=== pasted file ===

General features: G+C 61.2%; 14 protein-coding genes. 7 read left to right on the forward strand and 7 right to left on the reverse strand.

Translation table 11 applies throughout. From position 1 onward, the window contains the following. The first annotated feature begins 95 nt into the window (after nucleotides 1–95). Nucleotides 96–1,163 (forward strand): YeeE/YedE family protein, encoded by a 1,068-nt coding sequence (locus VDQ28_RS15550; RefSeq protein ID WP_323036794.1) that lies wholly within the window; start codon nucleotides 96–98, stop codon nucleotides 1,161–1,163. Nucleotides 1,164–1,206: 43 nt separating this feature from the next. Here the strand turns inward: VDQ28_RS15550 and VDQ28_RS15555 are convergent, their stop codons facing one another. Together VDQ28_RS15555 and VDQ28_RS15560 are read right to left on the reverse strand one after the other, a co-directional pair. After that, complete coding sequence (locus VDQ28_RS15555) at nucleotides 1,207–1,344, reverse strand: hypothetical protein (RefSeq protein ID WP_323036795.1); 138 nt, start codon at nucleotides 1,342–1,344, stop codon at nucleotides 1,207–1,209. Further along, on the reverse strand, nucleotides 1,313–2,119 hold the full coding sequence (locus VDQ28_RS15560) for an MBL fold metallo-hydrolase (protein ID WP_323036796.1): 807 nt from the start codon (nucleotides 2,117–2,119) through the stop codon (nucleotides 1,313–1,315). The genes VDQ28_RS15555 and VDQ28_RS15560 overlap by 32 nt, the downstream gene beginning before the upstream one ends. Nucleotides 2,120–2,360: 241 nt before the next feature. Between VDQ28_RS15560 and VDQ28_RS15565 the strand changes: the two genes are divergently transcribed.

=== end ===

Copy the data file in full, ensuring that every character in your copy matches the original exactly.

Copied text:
General features: G+C 61.2%; 14 protein-coding genes. 7 read left to right on the forward strand and 7 right to left on the reverse strand.

Translation table 11 applies throughout. From position 1 onward, the window contains the following. The first annotated feature begins 95 nt into the window (after nucleotides 1–95). Nucleotides 96–1,163 (forward strand): YeeE/YedE family protein, encoded by a 1,068-nt coding sequence (locus VDQ28_RS15550; RefSeq protein ID WP_323036794.1) that lies wholly within the window; start codon nucleotides 96–98, stop codon nucleotides 1,161–1,163. Nucleotides 1,164–1,206: 43 nt separating this feature from the next. Here the strand turns inward: VDQ28_RS15550 and VDQ28_RS15555 are convergent, their stop codons facing one another. Together VDQ28_RS15555 and VDQ28_RS15560 are read right to left on the reverse strand one after the other, a co-directional pair. After that, complete coding sequence (locus VDQ28_RS15555) at nucleotides 1,207–1,344, reverse strand: hypothetical protein (RefSeq protein ID WP_323036795.1); 138 nt, start codon at nucleotides 1,342–1,344, stop codon at nucleotides 1,207–1,209. Further along, on the reverse strand, nucleotides 1,313–2,119 hold the full coding sequence (locus VDQ28_RS15560) for an MBL fold metallo-hydrolase (protein ID WP_323036796.1): 807 nt from the start codon (nucleotides 2,117–2,119) through the stop codon (nucleotides 1,313–1,315). The genes VDQ28_RS15555 and VDQ28_RS15560 overlap by 32 nt, the downstream gene beginning before the upstream one ends. Nucleotides 2,120–2,360: 241 nt before the next feature. Between VDQ28_RS15560 and VDQ28_RS15565 the strand changes: the two genes are divergently transcribed.